Why wasn’t Kerry’s vile conduct reported? The obvious answer suggests itself—because the conduct didn’t exist! By the way—was William Franke even present at the event which haunts him, which he remembers so vividly? In a book as kooky as this, it may be that you don’t have to be present to have such vivid and haunting memories. Did Franke observe his “baby killer?” O’Neill and Corsi make no such claim. More on Herr Franke to follow.

MONDAY: When it comes to Kerry’s journal entries, O’Neill and Corsi have a weird explanation.

TOMORROW—SECOND IN AN OCCASIONAL SERIES: Four years ago, this was a Week That Was. Dan Rather should have it this easy.

MATTHEWS REINVENTED: If you want to ponder the fake, phony process which we describe as “cable news,” read the transcript of O’Neill’s appearance on last evening’s Hardball. From start to finish, Chris Matthews delivered wet, warm kisses to the author he challenged just a few weeks ago. Here’s how the host signed off:

MATTHEWS (9/23/04): Well, it's great having you on. Congratulations, John O'Neill! We may disagree, but all in good civility.

O'NEILL: Thank you.

“We may disagree?” That must have been a surprise to most viewers. On what do Matthews and O’Neill “disagree?” Whatever the disagreement is, the moist-mouthed host, lobbing softballs, kept it under wraps all night long.

By the way, does John O’Neill ever stop dissembling? “You have an amazing pulpit now, sir,” Matthews blathered at one point. “Can you summarize, based upon your firsthand experience, and those of your fellows, with John Kerry, what the voters should know from that experience?” When O’Neill answered, he slimed Kerry good—and as always, he baldly dissembled:

O'NEILL (9/23/004): Based on my investigation, and, much less importance, John Kerry exaggerated his role in Vietnam. Much more important, and firsthand experience, when John Kerry came back, it wasn't clear who he was for any more...

MATTHEWS: Do you think he believed that the North Vietnamese and the V.C. were the good guys and we were the bad guys? Did he go that far?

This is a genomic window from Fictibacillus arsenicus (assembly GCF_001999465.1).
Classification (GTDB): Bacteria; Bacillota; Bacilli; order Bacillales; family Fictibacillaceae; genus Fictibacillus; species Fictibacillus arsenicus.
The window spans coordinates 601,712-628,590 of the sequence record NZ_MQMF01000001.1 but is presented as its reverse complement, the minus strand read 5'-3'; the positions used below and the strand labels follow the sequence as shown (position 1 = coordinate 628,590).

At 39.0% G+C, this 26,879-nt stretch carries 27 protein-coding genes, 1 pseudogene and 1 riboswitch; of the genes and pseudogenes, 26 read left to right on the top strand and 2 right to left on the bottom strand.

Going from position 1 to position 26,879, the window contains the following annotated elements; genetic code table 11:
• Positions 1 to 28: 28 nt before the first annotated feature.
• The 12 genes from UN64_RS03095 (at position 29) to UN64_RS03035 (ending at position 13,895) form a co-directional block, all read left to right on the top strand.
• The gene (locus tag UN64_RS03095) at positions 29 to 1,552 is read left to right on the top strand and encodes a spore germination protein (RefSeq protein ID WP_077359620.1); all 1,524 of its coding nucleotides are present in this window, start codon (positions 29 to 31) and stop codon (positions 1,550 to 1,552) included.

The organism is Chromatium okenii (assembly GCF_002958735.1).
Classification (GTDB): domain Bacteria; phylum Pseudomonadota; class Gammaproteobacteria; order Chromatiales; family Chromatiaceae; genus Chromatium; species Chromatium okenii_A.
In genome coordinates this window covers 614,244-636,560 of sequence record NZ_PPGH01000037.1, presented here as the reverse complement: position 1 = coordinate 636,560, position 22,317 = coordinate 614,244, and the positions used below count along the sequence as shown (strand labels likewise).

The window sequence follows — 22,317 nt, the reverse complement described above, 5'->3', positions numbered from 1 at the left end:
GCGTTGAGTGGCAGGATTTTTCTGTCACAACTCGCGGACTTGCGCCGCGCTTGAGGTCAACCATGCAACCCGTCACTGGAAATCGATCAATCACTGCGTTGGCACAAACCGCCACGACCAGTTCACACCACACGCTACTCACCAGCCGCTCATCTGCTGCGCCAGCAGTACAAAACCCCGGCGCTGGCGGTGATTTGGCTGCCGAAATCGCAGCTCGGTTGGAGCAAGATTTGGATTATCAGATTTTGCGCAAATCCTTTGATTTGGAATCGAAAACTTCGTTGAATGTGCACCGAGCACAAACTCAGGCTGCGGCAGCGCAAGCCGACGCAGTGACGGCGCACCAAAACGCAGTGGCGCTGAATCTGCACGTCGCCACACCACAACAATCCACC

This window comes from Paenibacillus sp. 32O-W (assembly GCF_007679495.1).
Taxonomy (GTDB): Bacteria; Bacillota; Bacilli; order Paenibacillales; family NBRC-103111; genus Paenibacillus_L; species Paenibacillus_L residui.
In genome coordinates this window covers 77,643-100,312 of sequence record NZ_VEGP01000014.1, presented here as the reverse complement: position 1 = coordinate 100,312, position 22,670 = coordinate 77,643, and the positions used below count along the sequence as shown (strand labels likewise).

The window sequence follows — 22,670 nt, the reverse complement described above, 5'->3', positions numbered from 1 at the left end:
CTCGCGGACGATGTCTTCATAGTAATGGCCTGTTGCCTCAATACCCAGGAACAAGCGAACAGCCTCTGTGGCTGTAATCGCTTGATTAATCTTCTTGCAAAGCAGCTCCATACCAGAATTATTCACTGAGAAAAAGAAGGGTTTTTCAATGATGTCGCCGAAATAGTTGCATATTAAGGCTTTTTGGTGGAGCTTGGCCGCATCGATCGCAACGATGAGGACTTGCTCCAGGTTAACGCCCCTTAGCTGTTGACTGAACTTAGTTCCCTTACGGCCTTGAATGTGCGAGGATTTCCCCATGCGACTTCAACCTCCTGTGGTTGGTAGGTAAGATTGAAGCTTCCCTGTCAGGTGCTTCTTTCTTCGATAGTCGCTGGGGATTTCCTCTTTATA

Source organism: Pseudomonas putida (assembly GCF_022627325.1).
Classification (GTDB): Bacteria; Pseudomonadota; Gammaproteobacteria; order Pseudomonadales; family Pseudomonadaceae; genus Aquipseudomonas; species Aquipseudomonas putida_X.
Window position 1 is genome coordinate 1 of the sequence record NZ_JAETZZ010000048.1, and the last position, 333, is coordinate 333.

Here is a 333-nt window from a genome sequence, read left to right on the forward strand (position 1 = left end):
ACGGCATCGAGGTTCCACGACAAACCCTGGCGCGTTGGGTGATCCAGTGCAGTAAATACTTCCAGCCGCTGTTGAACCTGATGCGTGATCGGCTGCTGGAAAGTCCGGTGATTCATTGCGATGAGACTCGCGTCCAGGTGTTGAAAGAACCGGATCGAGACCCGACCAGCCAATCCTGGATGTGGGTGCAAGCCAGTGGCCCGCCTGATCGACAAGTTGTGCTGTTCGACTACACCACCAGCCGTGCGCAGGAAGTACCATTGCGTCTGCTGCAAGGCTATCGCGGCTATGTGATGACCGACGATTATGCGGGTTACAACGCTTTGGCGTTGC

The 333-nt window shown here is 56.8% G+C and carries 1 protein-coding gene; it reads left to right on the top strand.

O'NEILL: He really did. That's the sad thing, Chris. When you read his speech where he says Ho Chi Minh is like George Washington and he wants to impose a constitution that will be like our Constitution, that's a speech he gave that's in the book. That's what he actually said. I don't know how he could believe that. We saw them, Chris. They were killing people.

As usual, Kerry was a traitor. Matthews wet-kissed the slander along, helping O’Neill frame his language.

But does John O’Neill ever tell the truth? That speech by Kerry is not in his book, nor has O’Neill ever read it. All O’Neill has is a 30-word report by an unnamed FBI informer—a type of report which is highly unreliable. In the May 23 Los Angeles Times, for example, historian Gerald Nicosia described other such reports on the VVAW:

NICOSIA (5/23/04): Curiously, those two undercover reports don't jibe...with newspaper accounts also saved by the FBI. They indicate the conference was well organized, and that Kerry was well-received. Lemmer, who was exposed two years later as the principal agent provocateur at the trial of the Gainesville Eight (eight VVAW members indicted for conspiracy), was often known to invent reports of VVAW's violent intentions, and his reports were later found quite unreliable.
According to Nicosia, Bill Lemmer was a “paid (FBI) informer from Arkansas, a crazy, violence-prone, washed-out Green Beret vet.”

All O’Neill has is a brief report. He doesn’t know if it is accurate. There is no other record of such speeches by Kerry. But so what? O’Neill almost never tells the truth. So last night, he said that he had read Kerry’s speech, and he said the speech is in his book. And oh yes—the speech is “sad;” it shows that Kerry thought we were the bad guys. Matthews, reinvented, played right along. That’s how you build ratings on cable.

VISIT OUR INCOMPARABLE ARCHIVES: Last month, Matthews played rough with O’Neill and with Kerry-accuser Larry Thurlow. Too bad Chris didn’t know any facts! To see the old Matthews try to batter Thurlow, see THE DAILY HOWLER, 8/20/04 and 8/26/04.